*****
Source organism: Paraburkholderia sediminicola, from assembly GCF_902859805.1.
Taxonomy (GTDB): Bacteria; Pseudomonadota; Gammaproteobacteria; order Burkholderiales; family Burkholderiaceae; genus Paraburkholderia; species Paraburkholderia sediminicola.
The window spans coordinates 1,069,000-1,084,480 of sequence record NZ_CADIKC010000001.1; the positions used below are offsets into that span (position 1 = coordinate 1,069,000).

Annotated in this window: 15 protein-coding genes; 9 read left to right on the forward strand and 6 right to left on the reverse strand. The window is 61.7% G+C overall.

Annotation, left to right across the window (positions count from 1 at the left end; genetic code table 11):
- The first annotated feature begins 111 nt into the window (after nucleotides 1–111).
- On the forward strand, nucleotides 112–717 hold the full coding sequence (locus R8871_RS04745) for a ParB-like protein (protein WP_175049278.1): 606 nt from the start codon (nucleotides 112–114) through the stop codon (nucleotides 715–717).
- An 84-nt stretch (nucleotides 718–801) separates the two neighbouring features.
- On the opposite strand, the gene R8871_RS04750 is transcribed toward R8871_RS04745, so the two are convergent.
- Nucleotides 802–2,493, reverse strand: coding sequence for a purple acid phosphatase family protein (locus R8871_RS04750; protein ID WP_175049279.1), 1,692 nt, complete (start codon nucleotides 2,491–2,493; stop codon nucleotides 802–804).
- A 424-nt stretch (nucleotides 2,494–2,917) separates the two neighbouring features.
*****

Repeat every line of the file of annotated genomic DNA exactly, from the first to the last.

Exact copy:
Source organism: Paraburkholderia sediminicola, from assembly GCF_902859805.1.
Taxonomy (GTDB): Bacteria; Pseudomonadota; Gammaproteobacteria; order Burkholderiales; family Burkholderiaceae; genus Paraburkholderia; species Paraburkholderia sediminicola.
The window spans coordinates 1,069,000-1,084,480 of sequence record NZ_CADIKC010000001.1; the positions used below are offsets into that span (position 1 = coordinate 1,069,000).

Annotated in this window: 15 protein-coding genes; 9 read left to right on the forward strand and 6 right to left on the reverse strand. The window is 61.7% G+C overall.

Annotation, left to right across the window (positions count from 1 at the left end; genetic code table 11):
- The first annotated feature begins 111 nt into the window (after nucleotides 1–111).
- On the forward strand, nucleotides 112–717 hold the full coding sequence (locus R8871_RS04745) for a ParB-like protein (protein WP_175049278.1): 606 nt from the start codon (nucleotides 112–114) through the stop codon (nucleotides 715–717).
- An 84-nt stretch (nucleotides 718–801) separates the two neighbouring features.
- On the opposite strand, the gene R8871_RS04750 is transcribed toward R8871_RS04745, so the two are convergent.
- Nucleotides 802–2,493, reverse strand: coding sequence for a purple acid phosphatase family protein (locus R8871_RS04750; protein ID WP_175049279.1), 1,692 nt, complete (start codon nucleotides 2,491–2,493; stop codon nucleotides 802–804).
- A 424-nt stretch (nucleotides 2,494–2,917) separates the two neighbouring features.